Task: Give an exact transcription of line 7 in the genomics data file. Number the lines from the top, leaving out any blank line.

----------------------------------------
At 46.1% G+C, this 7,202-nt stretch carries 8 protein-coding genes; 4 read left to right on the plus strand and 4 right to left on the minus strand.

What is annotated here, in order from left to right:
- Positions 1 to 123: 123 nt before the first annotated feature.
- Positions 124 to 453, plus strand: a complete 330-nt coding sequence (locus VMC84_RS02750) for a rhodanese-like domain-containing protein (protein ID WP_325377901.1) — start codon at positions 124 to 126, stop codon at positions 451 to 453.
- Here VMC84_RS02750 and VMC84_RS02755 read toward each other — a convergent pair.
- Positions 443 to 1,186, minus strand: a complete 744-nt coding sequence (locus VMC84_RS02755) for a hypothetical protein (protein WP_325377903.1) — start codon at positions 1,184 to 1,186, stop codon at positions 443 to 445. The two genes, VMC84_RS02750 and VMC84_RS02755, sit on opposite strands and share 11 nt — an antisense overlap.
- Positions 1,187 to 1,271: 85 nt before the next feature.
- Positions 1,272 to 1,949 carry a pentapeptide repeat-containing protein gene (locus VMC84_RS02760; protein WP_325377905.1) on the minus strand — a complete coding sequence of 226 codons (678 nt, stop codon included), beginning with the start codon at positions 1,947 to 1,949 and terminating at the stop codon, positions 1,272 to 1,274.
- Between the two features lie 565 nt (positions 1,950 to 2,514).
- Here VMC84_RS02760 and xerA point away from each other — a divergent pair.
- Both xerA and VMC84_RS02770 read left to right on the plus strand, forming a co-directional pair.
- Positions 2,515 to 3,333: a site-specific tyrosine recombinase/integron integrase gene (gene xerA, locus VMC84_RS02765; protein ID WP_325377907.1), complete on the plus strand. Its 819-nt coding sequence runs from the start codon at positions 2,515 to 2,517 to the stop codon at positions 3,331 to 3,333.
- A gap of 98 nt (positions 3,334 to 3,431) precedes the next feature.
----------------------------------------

- Positions 1,187 to 1,271: 85 nt before the next feature.